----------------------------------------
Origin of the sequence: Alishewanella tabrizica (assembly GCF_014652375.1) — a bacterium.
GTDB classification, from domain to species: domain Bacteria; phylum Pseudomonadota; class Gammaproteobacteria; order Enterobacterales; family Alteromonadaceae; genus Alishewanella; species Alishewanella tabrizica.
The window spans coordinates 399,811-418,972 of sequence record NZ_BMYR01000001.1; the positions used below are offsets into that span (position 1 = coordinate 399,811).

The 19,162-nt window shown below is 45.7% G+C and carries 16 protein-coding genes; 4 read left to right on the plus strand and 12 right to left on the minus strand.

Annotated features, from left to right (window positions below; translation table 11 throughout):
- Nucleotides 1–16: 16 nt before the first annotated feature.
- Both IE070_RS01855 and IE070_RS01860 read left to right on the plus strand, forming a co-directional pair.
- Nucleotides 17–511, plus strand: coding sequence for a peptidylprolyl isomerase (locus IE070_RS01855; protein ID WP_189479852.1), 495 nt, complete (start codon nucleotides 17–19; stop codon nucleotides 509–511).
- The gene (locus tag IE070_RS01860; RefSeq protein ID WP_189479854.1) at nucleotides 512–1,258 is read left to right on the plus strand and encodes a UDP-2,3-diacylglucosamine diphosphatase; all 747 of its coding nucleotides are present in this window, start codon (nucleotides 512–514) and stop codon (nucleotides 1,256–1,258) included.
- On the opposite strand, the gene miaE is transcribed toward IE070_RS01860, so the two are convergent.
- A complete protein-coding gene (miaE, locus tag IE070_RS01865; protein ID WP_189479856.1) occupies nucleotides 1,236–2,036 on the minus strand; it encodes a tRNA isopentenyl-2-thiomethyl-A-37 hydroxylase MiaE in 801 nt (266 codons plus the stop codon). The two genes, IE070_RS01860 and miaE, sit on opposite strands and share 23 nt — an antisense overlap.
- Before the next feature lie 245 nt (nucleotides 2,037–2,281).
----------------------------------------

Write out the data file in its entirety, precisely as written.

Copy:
Origin of the sequence: Alishewanella tabrizica (assembly GCF_014652375.1) — a bacterium.
GTDB classification, from domain to species: domain Bacteria; phylum Pseudomonadota; class Gammaproteobacteria; order Enterobacterales; family Alteromonadaceae; genus Alishewanella; species Alishewanella tabrizica.
The window spans coordinates 399,811-418,972 of sequence record NZ_BMYR01000001.1; the positions used below are offsets into that span (position 1 = coordinate 399,811).

The 19,162-nt window shown below is 45.7% G+C and carries 16 protein-coding genes; 4 read left to right on the plus strand and 12 right to left on the minus strand.

Annotated features, from left to right (window positions below; translation table 11 throughout):
- Nucleotides 1–16: 16 nt before the first annotated feature.
- Both IE070_RS01855 and IE070_RS01860 read left to right on the plus strand, forming a co-directional pair.
- Nucleotides 17–511, plus strand: coding sequence for a peptidylprolyl isomerase (locus IE070_RS01855; protein ID WP_189479852.1), 495 nt, complete (start codon nucleotides 17–19; stop codon nucleotides 509–511).
- The gene (locus tag IE070_RS01860; RefSeq protein ID WP_189479854.1) at nucleotides 512–1,258 is read left to right on the plus strand and encodes a UDP-2,3-diacylglucosamine diphosphatase; all 747 of its coding nucleotides are present in this window, start codon (nucleotides 512–514) and stop codon (nucleotides 1,256–1,258) included.
- On the opposite strand, the gene miaE is transcribed toward IE070_RS01860, so the two are convergent.
- A complete protein-coding gene (miaE, locus tag IE070_RS01865; protein ID WP_189479856.1) occupies nucleotides 1,236–2,036 on the minus strand; it encodes a tRNA isopentenyl-2-thiomethyl-A-37 hydroxylase MiaE in 801 nt (266 codons plus the stop codon). The two genes, IE070_RS01860 and miaE, sit on opposite strands and share 23 nt — an antisense overlap.
- Before the next feature lie 245 nt (nucleotides 2,037–2,281).